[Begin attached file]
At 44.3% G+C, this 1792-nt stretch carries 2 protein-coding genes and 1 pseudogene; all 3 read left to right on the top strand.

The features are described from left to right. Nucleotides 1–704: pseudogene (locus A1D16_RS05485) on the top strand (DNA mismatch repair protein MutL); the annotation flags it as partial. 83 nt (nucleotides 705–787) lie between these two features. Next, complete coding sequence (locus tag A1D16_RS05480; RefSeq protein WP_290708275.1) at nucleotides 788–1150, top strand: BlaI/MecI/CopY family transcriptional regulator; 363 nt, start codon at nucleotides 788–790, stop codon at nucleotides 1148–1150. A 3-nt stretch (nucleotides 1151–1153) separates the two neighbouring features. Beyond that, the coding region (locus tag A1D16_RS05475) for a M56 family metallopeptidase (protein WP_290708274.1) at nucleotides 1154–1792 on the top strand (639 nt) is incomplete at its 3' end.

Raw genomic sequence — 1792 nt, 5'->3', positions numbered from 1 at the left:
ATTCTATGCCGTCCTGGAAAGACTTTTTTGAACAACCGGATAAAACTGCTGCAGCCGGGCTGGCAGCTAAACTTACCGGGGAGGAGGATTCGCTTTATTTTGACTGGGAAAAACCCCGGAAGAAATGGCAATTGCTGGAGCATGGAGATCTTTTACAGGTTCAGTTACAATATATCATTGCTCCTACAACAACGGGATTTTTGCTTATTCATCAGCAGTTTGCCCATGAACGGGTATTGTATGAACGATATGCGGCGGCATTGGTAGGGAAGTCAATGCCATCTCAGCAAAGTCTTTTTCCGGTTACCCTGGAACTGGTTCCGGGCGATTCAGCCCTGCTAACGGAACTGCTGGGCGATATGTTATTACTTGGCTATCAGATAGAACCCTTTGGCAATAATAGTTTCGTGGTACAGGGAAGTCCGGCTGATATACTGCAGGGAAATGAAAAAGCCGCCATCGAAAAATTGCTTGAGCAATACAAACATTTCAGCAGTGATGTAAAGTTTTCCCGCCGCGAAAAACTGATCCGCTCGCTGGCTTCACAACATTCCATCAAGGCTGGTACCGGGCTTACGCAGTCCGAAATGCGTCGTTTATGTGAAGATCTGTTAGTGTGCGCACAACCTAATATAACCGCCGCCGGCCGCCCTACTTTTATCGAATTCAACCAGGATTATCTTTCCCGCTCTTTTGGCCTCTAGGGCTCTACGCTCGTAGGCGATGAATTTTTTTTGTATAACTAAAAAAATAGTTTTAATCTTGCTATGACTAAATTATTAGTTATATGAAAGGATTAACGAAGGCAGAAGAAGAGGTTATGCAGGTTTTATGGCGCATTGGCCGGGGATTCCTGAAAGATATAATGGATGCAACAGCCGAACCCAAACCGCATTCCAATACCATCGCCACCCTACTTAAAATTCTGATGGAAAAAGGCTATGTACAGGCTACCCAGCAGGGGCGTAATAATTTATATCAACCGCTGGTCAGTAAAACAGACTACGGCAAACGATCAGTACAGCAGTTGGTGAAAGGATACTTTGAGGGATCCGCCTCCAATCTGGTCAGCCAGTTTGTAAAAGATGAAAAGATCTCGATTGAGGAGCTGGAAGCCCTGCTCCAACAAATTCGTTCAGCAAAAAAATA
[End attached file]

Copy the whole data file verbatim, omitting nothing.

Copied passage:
At 44.3% G+C, this 1792-nt stretch carries 2 protein-coding genes and 1 pseudogene; all 3 read left to right on the top strand.

The features are described from left to right. Nucleotides 1–704: pseudogene (locus A1D16_RS05485) on the top strand (DNA mismatch repair protein MutL); the annotation flags it as partial. 83 nt (nucleotides 705–787) lie between these two features. Next, complete coding sequence (locus tag A1D16_RS05480; RefSeq protein WP_290708275.1) at nucleotides 788–1150, top strand: BlaI/MecI/CopY family transcriptional regulator; 363 nt, start codon at nucleotides 788–790, stop codon at nucleotides 1148–1150. A 3-nt stretch (nucleotides 1151–1153) separates the two neighbouring features. Beyond that, the coding region (locus tag A1D16_RS05475) for a M56 family metallopeptidase (protein WP_290708274.1) at nucleotides 1154–1792 on the top strand (639 nt) is incomplete at its 3' end.

Raw genomic sequence — 1792 nt, 5'->3', positions numbered from 1 at the left:
ATTCTATGCCGTCCTGGAAAGACTTTTTTGAACAACCGGATAAAACTGCTGCAGCCGGGCTGGCAGCTAAACTTACCGGGGAGGAGGATTCGCTTTATTTTGACTGGGAAAAACCCCGGAAGAAATGGCAATTGCTGGAGCATGGAGATCTTTTACAGGTTCAGTTACAATATATCATTGCTCCTACAACAACGGGATTTTTGCTTATTCATCAGCAGTTTGCCCATGAACGGGTATTGTATGAACGATATGCGGCGGCATTGGTAGGGAAGTCAATGCCATCTCAGCAAAGTCTTTTTCCGGTTACCCTGGAACTGGTTCCGGGCGATTCAGCCCTGCTAACGGAACTGCTGGGCGATATGTTATTACTTGGCTATCAGATAGAACCCTTTGGCAATAATAGTTTCGTGGTACAGGGAAGTCCGGCTGATATACTGCAGGGAAATGAAAAAGCCGCCATCGAAAAATTGCTTGAGCAATACAAACATTTCAGCAGTGATGTAAAGTTTTCCCGCCGCGAAAAACTGATCCGCTCGCTGGCTTCACAACATTCCATCAAGGCTGGTACCGGGCTTACGCAGTCCGAAATGCGTCGTTTATGTGAAGATCTGTTAGTGTGCGCACAACCTAATATAACCGCCGCCGGCCGCCCTACTTTTATCGAATTCAACCAGGATTATCTTTCCCGCTCTTTTGGCCTCTAGGGCTCTACGCTCGTAGGCGATGAATTTTTTTTGTATAACTAAAAAAATAGTTTTAATCTTGCTATGACTAAATTATTAGTTATATGAAAGGATTAACGAAGGCAGAAGAAGAGGTTATGCAGGTTTTATGGCGCATTGGCCGGGGATTCCTGAAAGATATAATGGATGCAACAGCCGAACCCAAACCGCATTCCAATACCATCGCCACCCTACTTAAAATTCTGATGGAAAAAGGCTATGTACAGGCTACCCAGCAGGGGCGTAATAATTTATATCAACCGCTGGTCAGTAAAACAGACTACGGCAAACGATCAGTACAGCAGTTGGTGAAAGGATACTTTGAGGGATCCGCCTCCAATCTGGTCAGCCAGTTTGTAAAAGATGAAAAGATCTCGATTGAGGAGCTGGAAGCCCTGCTCCAACAAATTCGTTCAGCAAAAAAATA